The founders of The Glens Falls Home's first annual report for 1899–1900 stated that the idea of a home for "aged, indigent and infirm women" had been "apparent for a long time."
In 1897 a group of concerned citizens —men and women representing five of the major local churches — began a series of meetings leading to the founding of the Organization. The group, comprising many community leaders, established two boards. The all-male "board of directors" was to oversee the Home's finances and investments while the "board of lady managers" was to oversee the Home's management and to raise money.
The Home received an unexpected gift in February 1899 when Mary Conkling offered her family home on the corner of Warren and McDonald Streets (including its property, which extended to Prospect St.). In 1901, when it became apparent that the Conkling home was too small, William McEachron, a leading businessman and husband of one of the founders, offered to donate the cost of a new building designed specifically to meet the needs of the Home.
Ephraim B. Potter, a prominent local architect, was selected to design the new building, which was completed in 1903. From its specially made brick exterior to its beautifully appointed interiors, the second Glens Falls Home was exquisite. Cherry wood was used throughout the neo-colonial style home. Large fireplaces, elegant staircases, and bright, well-appointed rooms awaited the residents. The windows were large and the rooms comfortable. Among its various amenities, the Home featured a spacious dining room and a separate library. An outpouring of gifts of money, furniture, ice, food items, and the like helped the Home begin operations.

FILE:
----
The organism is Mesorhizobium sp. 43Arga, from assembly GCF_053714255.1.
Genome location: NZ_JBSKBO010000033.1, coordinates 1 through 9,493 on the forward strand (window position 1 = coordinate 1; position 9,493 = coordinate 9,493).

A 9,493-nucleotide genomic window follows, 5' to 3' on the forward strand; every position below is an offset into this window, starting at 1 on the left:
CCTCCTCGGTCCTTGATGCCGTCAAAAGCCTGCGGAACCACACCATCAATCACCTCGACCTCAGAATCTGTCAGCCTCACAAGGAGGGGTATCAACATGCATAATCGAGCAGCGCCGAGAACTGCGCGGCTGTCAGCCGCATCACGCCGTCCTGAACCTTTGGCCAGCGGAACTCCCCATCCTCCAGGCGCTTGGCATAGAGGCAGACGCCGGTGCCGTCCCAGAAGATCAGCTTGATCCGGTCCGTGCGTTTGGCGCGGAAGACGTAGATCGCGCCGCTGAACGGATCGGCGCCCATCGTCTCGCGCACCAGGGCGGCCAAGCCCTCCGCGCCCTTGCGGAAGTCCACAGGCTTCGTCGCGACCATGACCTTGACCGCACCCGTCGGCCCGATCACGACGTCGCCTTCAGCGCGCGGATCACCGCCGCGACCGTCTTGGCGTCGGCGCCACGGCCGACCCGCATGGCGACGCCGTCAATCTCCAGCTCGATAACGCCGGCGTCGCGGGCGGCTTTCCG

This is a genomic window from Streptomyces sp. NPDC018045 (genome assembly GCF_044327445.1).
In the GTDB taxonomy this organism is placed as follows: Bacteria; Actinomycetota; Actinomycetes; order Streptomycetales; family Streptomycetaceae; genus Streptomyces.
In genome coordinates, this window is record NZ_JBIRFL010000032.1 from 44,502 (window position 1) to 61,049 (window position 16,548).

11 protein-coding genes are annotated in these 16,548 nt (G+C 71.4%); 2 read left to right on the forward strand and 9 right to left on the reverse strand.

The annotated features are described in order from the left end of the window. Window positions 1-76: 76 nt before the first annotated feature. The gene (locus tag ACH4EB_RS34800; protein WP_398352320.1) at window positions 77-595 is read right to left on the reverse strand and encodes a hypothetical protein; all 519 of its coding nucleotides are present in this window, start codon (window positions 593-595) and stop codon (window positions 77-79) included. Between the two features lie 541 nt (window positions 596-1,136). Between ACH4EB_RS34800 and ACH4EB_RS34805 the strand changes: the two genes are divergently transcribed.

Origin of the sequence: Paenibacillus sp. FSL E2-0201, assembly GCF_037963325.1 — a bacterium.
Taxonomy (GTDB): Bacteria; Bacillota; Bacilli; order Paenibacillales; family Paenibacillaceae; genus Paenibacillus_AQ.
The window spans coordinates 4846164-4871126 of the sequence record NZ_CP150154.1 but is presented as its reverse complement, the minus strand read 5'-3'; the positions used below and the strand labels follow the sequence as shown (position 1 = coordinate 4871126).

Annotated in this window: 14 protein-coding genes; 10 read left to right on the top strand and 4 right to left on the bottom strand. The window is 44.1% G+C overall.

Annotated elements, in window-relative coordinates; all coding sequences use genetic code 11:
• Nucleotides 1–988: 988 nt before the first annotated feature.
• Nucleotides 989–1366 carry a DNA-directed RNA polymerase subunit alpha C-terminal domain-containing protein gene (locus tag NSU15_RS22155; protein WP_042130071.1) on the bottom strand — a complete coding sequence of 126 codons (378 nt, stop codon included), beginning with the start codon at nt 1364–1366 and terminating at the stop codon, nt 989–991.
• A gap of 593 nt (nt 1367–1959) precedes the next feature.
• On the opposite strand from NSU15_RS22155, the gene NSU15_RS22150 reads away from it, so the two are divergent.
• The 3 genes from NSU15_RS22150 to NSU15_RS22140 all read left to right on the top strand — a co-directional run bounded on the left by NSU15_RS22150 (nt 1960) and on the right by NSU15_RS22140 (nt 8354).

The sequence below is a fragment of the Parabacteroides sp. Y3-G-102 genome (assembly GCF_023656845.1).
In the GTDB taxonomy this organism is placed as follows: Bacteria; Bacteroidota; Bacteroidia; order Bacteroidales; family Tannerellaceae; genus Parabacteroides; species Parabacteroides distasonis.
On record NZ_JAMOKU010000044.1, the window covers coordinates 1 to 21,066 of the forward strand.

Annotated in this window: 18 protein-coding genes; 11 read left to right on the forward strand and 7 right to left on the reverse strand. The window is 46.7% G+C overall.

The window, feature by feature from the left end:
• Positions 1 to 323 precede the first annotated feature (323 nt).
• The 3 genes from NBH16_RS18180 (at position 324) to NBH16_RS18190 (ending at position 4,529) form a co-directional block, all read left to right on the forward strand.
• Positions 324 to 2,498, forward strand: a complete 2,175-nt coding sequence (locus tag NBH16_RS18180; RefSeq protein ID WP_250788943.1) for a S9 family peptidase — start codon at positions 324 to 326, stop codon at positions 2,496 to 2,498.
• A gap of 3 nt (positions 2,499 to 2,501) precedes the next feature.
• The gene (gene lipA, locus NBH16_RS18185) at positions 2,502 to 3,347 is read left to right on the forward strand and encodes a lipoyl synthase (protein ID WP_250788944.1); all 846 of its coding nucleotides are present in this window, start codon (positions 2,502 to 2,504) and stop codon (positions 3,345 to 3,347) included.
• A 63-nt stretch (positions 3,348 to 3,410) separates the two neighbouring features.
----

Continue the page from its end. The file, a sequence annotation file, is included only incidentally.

The Home had 13 residents in 1903. By the 1920s, that number had grown to 22. Using land loaned by Mrs. Helen Foulds, the Home created its own greenhouse and garden, which provided all of the residents' vegetables, "not only for the table use in season, but sufficient for canning purposes." The sense of community giving that began with donations of everything from money, milk and fruit to tables and chairs continued through the following decades, leaving a lasting and inspiring legacy for our community.
Many changes have taken place over the years. There is now only one board of directors, which includes women as well as men. The original residential facility was closed (and subsequently sold in 2002), and the Board has incorporated the organization as a private, not for profit operating foundation with ties to many other organizations throughout the greater Glens Falls area dedicated to serving the needs of our senior population.
"To look backward for a while is to refresh the eye, to restore it, and to render it more fit for its prime function of looking forward."Margaret Fairless Barber, author
The spirit of the organization remains unchanged and community support remains strong. Financial support continues and our endowment continues to be strong due to the diligent over-site of the Board of Directors. On March 5, 2015, we were rebranded to The Conkling Center. With the programs and activities that we offer, The Conkling Center continues to operate in the forefront of providing information to and for seniors, ready to serve with over a century of experience - and always improving upon that tradition.